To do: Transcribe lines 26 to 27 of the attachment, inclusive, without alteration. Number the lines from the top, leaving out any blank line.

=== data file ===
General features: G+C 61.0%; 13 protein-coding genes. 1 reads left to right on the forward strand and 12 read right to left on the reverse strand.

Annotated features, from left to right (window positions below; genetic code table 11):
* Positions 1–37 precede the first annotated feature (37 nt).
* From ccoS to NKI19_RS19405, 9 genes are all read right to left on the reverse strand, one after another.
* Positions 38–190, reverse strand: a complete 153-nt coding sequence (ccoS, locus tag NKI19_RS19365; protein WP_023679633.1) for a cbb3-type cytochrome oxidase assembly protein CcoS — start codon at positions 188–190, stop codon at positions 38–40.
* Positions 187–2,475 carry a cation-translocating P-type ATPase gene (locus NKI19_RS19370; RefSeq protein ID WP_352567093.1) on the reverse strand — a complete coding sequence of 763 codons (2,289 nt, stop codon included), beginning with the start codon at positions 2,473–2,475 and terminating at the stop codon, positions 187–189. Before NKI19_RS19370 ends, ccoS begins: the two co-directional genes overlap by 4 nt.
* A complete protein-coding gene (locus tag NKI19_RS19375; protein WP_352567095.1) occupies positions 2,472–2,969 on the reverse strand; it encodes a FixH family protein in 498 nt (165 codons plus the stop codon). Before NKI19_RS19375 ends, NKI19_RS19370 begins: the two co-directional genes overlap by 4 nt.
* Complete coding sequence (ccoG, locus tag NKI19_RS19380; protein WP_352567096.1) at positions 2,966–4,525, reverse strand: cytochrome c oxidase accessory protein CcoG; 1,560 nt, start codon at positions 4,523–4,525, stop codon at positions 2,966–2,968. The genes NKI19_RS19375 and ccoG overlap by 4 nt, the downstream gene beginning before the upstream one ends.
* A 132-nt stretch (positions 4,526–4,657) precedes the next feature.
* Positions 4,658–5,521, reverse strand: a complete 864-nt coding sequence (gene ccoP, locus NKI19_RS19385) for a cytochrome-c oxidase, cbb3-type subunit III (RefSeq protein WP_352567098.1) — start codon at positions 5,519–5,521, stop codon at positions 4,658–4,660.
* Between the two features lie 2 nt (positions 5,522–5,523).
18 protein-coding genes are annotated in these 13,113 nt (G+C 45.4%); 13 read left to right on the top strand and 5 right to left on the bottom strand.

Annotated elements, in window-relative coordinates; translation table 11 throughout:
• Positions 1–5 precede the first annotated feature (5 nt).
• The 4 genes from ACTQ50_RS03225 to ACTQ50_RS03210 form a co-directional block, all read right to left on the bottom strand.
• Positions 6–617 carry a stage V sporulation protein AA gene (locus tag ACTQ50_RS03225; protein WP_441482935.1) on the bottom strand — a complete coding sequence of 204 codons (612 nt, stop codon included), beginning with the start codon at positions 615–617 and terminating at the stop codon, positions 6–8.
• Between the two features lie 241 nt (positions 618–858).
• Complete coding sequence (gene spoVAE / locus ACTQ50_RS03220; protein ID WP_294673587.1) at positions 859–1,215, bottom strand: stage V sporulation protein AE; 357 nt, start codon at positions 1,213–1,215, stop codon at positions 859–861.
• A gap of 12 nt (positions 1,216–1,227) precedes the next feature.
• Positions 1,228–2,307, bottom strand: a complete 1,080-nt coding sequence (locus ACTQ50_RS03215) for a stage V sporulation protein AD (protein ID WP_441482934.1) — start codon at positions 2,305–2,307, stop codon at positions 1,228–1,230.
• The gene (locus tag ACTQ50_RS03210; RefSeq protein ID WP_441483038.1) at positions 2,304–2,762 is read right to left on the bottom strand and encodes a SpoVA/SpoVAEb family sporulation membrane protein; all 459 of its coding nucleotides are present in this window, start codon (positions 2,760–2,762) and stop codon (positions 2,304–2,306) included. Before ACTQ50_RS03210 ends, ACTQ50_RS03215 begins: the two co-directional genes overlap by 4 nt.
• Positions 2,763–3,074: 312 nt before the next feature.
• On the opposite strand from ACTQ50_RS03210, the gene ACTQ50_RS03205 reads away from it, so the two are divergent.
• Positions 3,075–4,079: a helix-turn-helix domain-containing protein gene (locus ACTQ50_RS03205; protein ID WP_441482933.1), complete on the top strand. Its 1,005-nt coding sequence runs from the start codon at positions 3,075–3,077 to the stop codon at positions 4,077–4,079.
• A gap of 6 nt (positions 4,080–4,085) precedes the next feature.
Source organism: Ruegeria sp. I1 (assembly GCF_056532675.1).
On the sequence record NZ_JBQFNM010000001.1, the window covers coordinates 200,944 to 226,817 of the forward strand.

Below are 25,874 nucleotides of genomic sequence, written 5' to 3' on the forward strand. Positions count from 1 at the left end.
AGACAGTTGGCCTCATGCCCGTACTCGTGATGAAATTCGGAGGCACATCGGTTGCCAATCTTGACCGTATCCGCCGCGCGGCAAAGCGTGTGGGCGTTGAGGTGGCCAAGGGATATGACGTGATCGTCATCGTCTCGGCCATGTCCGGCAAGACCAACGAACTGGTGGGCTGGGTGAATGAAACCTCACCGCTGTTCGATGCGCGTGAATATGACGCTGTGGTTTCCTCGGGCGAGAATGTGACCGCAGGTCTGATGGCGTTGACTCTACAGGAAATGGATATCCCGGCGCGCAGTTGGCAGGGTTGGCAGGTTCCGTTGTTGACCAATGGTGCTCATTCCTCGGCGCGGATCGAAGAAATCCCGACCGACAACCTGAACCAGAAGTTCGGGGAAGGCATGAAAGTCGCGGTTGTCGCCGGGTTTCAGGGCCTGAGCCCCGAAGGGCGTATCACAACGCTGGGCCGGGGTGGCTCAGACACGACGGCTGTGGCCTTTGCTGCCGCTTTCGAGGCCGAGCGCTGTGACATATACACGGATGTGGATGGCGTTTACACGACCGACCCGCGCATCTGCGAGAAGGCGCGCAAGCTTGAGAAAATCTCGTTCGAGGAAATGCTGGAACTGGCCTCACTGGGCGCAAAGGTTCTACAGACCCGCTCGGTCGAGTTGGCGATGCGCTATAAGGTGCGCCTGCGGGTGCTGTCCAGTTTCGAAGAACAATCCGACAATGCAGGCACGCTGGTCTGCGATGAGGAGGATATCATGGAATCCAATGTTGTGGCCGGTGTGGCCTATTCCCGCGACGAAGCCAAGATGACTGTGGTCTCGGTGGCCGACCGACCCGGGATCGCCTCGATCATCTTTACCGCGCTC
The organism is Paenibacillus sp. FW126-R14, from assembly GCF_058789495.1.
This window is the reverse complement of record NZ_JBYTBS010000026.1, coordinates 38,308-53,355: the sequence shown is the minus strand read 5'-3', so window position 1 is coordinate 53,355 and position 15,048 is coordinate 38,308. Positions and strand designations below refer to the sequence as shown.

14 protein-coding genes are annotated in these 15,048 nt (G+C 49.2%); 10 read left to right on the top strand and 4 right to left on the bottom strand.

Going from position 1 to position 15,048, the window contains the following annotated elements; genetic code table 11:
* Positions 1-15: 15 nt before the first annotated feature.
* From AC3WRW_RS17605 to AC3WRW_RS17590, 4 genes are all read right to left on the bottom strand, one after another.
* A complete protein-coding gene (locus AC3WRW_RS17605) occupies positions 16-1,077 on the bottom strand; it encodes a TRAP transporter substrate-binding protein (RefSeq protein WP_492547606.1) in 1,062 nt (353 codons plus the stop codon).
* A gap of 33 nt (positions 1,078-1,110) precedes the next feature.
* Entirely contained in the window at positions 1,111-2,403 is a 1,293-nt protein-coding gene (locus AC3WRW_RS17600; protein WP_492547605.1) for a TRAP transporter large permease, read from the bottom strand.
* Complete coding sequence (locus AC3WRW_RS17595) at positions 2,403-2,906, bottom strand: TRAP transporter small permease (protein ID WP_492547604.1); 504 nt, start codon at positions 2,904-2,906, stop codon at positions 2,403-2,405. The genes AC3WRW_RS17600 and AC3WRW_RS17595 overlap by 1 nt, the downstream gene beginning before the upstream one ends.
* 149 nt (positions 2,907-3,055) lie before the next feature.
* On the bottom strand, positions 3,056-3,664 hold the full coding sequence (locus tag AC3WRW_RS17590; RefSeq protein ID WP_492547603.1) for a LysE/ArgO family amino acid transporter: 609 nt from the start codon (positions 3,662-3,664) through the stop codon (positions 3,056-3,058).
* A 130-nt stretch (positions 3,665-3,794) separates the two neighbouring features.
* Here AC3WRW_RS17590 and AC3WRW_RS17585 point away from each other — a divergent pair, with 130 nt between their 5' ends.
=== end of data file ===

Source organism: Ruegeria sp. I1 (assembly GCF_056532675.1).
On the sequence record NZ_JBQFNM010000001.1, the window covers coordinates 200,944 to 226,817 of the forward strand.